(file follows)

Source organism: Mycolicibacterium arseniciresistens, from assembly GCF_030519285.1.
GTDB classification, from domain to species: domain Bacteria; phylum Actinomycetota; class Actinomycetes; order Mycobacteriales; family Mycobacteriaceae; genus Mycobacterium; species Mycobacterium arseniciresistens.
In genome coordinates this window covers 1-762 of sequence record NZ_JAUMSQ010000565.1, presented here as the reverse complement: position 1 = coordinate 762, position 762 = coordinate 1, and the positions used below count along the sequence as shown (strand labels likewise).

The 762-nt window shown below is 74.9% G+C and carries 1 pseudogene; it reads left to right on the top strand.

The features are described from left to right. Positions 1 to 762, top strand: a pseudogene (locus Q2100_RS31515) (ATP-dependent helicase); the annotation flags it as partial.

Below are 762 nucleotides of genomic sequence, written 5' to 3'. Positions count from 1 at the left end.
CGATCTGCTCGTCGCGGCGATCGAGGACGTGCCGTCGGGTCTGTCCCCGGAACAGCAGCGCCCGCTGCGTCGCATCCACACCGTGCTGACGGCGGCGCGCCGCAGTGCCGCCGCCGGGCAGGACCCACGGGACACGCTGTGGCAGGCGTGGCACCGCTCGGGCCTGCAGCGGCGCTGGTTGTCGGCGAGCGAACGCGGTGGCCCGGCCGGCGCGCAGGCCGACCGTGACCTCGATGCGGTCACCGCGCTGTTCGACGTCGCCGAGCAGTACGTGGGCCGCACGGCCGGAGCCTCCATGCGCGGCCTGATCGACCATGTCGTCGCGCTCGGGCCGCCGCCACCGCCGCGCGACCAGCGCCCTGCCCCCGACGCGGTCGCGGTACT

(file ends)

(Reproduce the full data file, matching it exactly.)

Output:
Source organism: Mycolicibacterium arseniciresistens, from assembly GCF_030519285.1.
GTDB classification, from domain to species: domain Bacteria; phylum Actinomycetota; class Actinomycetes; order Mycobacteriales; family Mycobacteriaceae; genus Mycobacterium; species Mycobacterium arseniciresistens.
In genome coordinates this window covers 1-762 of sequence record NZ_JAUMSQ010000565.1, presented here as the reverse complement: position 1 = coordinate 762, position 762 = coordinate 1, and the positions used below count along the sequence as shown (strand labels likewise).

The 762-nt window shown below is 74.9% G+C and carries 1 pseudogene; it reads left to right on the top strand.

The features are described from left to right. Positions 1 to 762, top strand: a pseudogene (locus Q2100_RS31515) (ATP-dependent helicase); the annotation flags it as partial.

Below are 762 nucleotides of genomic sequence, written 5' to 3'. Positions count from 1 at the left end.
CGATCTGCTCGTCGCGGCGATCGAGGACGTGCCGTCGGGTCTGTCCCCGGAACAGCAGCGCCCGCTGCGTCGCATCCACACCGTGCTGACGGCGGCGCGCCGCAGTGCCGCCGCCGGGCAGGACCCACGGGACACGCTGTGGCAGGCGTGGCACCGCTCGGGCCTGCAGCGGCGCTGGTTGTCGGCGAGCGAACGCGGTGGCCCGGCCGGCGCGCAGGCCGACCGTGACCTCGATGCGGTCACCGCGCTGTTCGACGTCGCCGAGCAGTACGTGGGCCGCACGGCCGGAGCCTCCATGCGCGGCCTGATCGACCATGTCGTCGCGCTCGGGCCGCCGCCACCGCCGCGCGACCAGCGCCCTGCCCCCGACGCGGTCGCGGTACT